2. mike clain - April 11, 2013 at 9:06 am

    this is an awsome type of bridge:)

  3. Bob Barker - May 8, 2013 at 8:23 am

    Wow! what a great bridge! I think I might try this sometime.

  4. Jimmy - May 13, 2013 at 1:31 pm

    Is there a design that is 24 inches? It is required for my project

  5. Olivia - August 21, 2013 at 6:38 pm

    How tall is this? I’m doing a project and wanted to use this as a blueprint. (if you are OK with that)

  6. kate bundle - September 6, 2013 at 11:10 am

    it was awesome but how do you make it???

  7. Rihana - November 27, 2013 at 5:07 pm

    how much did this bridge weigh? i need to know for my project

  8. Amy - December 14, 2013 at 9:30 pm

    Garret, I have to make a Popsicle bridge with 150 Popsicle sticks that spans 60 centimeters. When tested, the load will be centered in the middle (bucket and sand). It has to hold 30 lbs.
    I have tried several times building a bridge with a warren truss, but they all fail. I’m at wits end here, I have to hand it in next week. The bridges I made are all warren trusses (they never give out so far in my experiments), the Popsicle sticks along the bottom and top are all doubled together, the truss is a over truss, I made triangles on the top and bottom, and when I test I use my teachers way; keeping the load at center dangling underneath.
    I know that there is no right way to build a bridge and that you have keep trying and trying. But, Can you please spare me a few tips and what I did wrong?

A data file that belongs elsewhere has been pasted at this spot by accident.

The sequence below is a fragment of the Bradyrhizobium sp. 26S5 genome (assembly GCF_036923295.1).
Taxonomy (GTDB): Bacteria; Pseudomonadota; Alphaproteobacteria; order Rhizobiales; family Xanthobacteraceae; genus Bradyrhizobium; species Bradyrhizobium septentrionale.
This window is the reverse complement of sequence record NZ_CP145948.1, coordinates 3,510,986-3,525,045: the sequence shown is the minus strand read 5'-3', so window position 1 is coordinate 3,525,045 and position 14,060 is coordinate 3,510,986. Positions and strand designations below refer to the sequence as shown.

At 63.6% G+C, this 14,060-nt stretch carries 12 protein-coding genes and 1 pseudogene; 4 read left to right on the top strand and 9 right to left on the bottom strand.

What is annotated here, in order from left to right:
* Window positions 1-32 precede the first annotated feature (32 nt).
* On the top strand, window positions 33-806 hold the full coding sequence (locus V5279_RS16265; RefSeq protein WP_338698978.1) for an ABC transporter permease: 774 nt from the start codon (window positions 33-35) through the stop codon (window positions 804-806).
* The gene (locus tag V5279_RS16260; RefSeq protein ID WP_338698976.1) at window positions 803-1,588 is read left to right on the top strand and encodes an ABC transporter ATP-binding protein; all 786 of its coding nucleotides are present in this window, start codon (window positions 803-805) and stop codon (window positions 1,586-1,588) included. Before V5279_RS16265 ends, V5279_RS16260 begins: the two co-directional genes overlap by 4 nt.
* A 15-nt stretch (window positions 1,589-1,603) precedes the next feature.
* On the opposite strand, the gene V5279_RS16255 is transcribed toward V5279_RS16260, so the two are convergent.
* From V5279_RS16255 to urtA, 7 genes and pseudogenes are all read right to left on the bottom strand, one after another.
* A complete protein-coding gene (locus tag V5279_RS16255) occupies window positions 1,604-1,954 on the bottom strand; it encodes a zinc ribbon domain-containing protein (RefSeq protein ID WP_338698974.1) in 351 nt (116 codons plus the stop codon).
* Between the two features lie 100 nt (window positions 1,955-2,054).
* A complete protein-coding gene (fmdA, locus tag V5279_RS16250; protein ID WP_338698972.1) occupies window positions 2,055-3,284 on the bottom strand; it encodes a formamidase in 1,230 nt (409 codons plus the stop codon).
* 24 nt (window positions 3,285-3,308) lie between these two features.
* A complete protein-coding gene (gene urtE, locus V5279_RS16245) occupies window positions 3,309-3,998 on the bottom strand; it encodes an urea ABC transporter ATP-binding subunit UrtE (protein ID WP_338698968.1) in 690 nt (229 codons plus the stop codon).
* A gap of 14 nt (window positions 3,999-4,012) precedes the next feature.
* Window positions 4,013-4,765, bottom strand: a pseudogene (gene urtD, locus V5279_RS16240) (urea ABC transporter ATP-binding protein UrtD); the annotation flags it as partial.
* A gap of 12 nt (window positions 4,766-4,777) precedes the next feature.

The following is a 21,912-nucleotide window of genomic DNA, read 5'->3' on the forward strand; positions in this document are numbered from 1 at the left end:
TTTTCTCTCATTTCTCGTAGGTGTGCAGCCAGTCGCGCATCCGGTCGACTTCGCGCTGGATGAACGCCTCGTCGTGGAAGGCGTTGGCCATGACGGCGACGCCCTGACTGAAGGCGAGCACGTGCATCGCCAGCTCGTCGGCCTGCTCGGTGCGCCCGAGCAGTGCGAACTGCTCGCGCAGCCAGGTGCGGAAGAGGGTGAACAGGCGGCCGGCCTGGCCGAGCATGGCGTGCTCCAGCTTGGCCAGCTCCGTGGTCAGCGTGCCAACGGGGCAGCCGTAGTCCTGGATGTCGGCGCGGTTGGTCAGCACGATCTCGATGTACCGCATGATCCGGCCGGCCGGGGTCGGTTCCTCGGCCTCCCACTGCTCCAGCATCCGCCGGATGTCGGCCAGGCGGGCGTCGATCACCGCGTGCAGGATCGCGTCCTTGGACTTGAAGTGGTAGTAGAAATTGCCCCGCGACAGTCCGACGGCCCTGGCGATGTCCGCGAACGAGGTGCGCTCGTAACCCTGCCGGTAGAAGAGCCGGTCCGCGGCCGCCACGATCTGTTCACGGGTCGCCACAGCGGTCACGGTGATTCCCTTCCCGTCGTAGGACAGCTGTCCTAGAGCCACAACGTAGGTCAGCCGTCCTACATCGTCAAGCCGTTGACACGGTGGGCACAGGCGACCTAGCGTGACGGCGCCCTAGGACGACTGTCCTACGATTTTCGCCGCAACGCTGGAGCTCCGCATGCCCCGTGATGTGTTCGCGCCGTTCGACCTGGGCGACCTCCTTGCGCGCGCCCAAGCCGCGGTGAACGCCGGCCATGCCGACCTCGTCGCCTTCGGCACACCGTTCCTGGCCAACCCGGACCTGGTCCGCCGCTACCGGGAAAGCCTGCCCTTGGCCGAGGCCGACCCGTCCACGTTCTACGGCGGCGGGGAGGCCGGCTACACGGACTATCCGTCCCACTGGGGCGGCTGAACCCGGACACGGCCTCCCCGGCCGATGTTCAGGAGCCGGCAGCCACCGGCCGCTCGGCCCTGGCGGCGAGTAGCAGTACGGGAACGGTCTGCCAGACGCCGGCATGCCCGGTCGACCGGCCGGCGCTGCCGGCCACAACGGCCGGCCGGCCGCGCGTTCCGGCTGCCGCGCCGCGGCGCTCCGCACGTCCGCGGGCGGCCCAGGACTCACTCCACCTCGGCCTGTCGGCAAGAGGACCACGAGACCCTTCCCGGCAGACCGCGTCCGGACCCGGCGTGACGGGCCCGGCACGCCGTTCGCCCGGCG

• Garrett Boon - December 15, 2013 at 1:27 pm

      Amy, can you clarify what you mean by an “over truss”? I am not sure what that is. From watching your previous bridges breaking, have you noticed any particular weak spot? Are your popsicle sticks breaking first or are the joints failing? Are you sure that both sides of the bridge are perfectly parallel and perfectly vertical? If your bridge is leaning to one side even the slightest amount, it will break easily.

  9. Rachel - January 12, 2014 at 9:45 pm

    Garret, how much does the bridge weight? I really need this question answered. And if you don’t know… What do you think it would had been?

    • Garrett Boon - January 13, 2014 at 7:18 pm

      It was around 130 grams. No more than 150 grams.

  10. Tristen - February 4, 2014 at 12:05 pm

    He can i have a posible weight and more info so that i can try to replicate this project for my class studys. And if you have 3d design drawing that would be cool.

    • Garrett Boon - February 4, 2014 at 10:11 pm

      Tristen, you can get blueprints for this bridge here.

      • Tristen - February 6, 2014 at 5:07 pm

        Thanks For the Help

  11. Aashiya - August 17, 2015 at 12:24 pm

    I wanted to know if it could hold the same weight if is length had to be increased to 100cm and if the load had to be applied on its centre??

  12. faula cenedoza - January 5, 2016 at 6:18 am

    Im just curious how many popsicle stick did you use on lower base and upper base (I need answer asap thank you)